Managing Patient Health in the Genomic Era: Family Health History and Adult Disease Risk presents strategies on the practical integration of genomic technologies in conducting accurate family health histories to improve patient management, enhance adult disease risk assessment, provide more precise diagnosis, and support effective interventions and treatment. In more than fourteen evidence-based chapters, the book examines family health history's place in genomic medicine, FHH tools and strategies, how to identify existing and novel genetic markers, how to identify lineage specific variants within families, how to find effective interventions based on genetic testing, gene-environment interactions, FHH social networking, data sharing, and more.
Readers will discover succinct commentary and key examples to assist with their local needs. Relevant principles of genetic biology and inheritance are both explored in-depth, with guidance on available support networks and online resources also provided.
- Presents a practical, accessible resource for primary care providers, allied health professionals, pharmacologists, public health professionals, students and clinical researchers
- Addresses genetic and genomic approaches in managing patient health, conducting and analyzing family health histories, and assessing adult disease risk
- Features an expert author team with direct experience integrating genetics and genomics in primary care and family medicine settings
- Examines the attributes and limitations of family health history, genetic testing, and genomic testing in clinical practice
- Includes detailed explanations following practice-based examples
1. Genomic Medicine Overview
Part I. FHH, Genomics, and Disease Risk 2. Family Health History's Place in Genomic Medicine 3. FHH as a driver of genetic testing 4. FHH contextualizes genetic test results 5. FHH help to identify existing and new genetic markers 6. Lineage specific variants: principles and detection (Brian Shirts) 7. FHH, gene-environment interactions 8. Finding Effective Interventions in the Genomic era 9. Tools for FHH collection and Analysis 10. Applying algorithms, Epidemiology, Evidence-based intervention (Beth Hauser) 11. Genetic counseling: description and purpose (Adam Buchanan) 12. Closing the loop: patient followup
Part III. Primary Care in the Genomic Era 13. Prognosis for FHH-social networking for extended families, consent issues 14. Conclusion: The future: whole genome sequencing, familial variant database, gene editing
Dr. Vincent Henrich is Professor Emeritus of Biology and former Director of the Center for Biotechnology, Genomics, and Health Research at University of North Carolina at Greensboro. His research interests include gene-environment interactions affecting conditions and nuclear receptor biology. Additionally, he has conducted extensive research related to the connection between family health history and genomic and genetic diagnostics, as a basis for assessing an individual's vulnerability to serious medical conditions and diseases. Dr. Henrich and Dr. Lori Orlando collaborate on the Guilford Genomic Medicine Initiative, a project funded by the Department of Defense to implement family health history usage and appropriate genetic testing into primary care settings. His main responsibility for this project is overseeing genetic counseling and education programs for physicians and patients.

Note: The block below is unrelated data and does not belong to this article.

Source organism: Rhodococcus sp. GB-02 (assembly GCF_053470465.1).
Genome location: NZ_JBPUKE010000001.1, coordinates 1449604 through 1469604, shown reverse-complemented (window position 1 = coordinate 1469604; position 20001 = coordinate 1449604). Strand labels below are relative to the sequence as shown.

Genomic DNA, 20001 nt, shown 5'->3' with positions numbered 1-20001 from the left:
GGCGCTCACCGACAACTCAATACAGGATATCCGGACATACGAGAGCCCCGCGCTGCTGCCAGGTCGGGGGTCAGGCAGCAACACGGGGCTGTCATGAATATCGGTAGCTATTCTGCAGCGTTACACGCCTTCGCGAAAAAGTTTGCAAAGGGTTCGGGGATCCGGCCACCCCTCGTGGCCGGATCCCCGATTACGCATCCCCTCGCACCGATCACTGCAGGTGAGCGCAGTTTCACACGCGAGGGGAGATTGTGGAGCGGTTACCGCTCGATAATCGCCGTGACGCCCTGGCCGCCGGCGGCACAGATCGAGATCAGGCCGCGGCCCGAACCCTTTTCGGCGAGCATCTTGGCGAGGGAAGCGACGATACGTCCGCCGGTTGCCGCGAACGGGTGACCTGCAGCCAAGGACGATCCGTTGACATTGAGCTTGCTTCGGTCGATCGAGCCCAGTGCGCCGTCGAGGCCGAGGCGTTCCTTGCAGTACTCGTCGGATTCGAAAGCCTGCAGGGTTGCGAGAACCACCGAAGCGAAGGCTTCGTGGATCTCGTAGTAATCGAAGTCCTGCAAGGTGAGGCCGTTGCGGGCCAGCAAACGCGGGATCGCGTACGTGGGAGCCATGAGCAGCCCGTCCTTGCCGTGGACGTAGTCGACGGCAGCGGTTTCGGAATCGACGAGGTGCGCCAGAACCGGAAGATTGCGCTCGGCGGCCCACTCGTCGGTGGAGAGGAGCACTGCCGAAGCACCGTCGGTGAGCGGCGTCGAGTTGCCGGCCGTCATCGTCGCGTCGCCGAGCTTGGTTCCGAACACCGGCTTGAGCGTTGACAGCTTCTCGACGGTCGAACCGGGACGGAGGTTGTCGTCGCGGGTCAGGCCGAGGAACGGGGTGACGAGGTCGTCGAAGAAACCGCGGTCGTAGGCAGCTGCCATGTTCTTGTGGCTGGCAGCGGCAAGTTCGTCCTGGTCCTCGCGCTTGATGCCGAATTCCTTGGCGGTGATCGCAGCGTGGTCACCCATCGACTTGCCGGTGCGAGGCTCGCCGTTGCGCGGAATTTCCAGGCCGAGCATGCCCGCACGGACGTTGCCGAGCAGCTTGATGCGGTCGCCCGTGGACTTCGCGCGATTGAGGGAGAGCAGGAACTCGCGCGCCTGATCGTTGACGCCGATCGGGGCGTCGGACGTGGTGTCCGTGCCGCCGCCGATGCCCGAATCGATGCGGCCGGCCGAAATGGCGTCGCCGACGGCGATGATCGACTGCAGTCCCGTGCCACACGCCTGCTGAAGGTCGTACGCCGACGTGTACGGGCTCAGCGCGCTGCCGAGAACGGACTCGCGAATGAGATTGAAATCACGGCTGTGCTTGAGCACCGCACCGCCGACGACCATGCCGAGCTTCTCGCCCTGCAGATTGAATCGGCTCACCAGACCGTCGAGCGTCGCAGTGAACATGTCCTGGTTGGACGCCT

Orlando, Lori A.
Dr. Lori Orlando is Associate Professor of Medicine and Director of the Precision Medicine Program in the Center for Applied Genomics and Precision Medicine at Duke University. Her major research interests are decision making and patient preferences, implementation research, risk stratification for preventive health services, and decision modeling. In her work at the Center for Applied Genomics and Precision Medicine, Dr. Orlando leads the development and implementation of MeTree, a patient-facing family health history based risk assessment and clinical decision support initiative. Dr. Orlando collaborates and has published papers with Dr. Henrich related to the Guilford Genomic Medicine Initiative, where she leads the development of clinical protocols to obtain and assess family health history, implement evidence-based medical recommendations to reduce disease risk, and develop follow-up procedures that maintain patient flow.
Shirts, Brian H.
Brian Shirts, M.D., is an Associate Professor and Associate Director of the University of Washington, Department of Laboratory Medicine's Genetics and Solid Tumor Laboratory. Dr. Shirts' specialty is genetic testing for hereditary cancer risk and other complex hereditary traits. His goal is to create systems that allow the highest quality genetic testing possible for all patients. Dr. Shirts earned his M.D. and Ph.D. at the University of Pittsburgh. He is board certified in both Clinical Pathology and Molecular Genetic Pathology. His clinical interests include improving strategies for detection and classification of rare mutations, as well as the clinical classification of rare genetic variants of uncertain significance. Dr. Shirts' research interests include developing communication strategies to help physicians and families learn about complex genetic information. A special interest is in family-centric personalized healthcare using genetic information.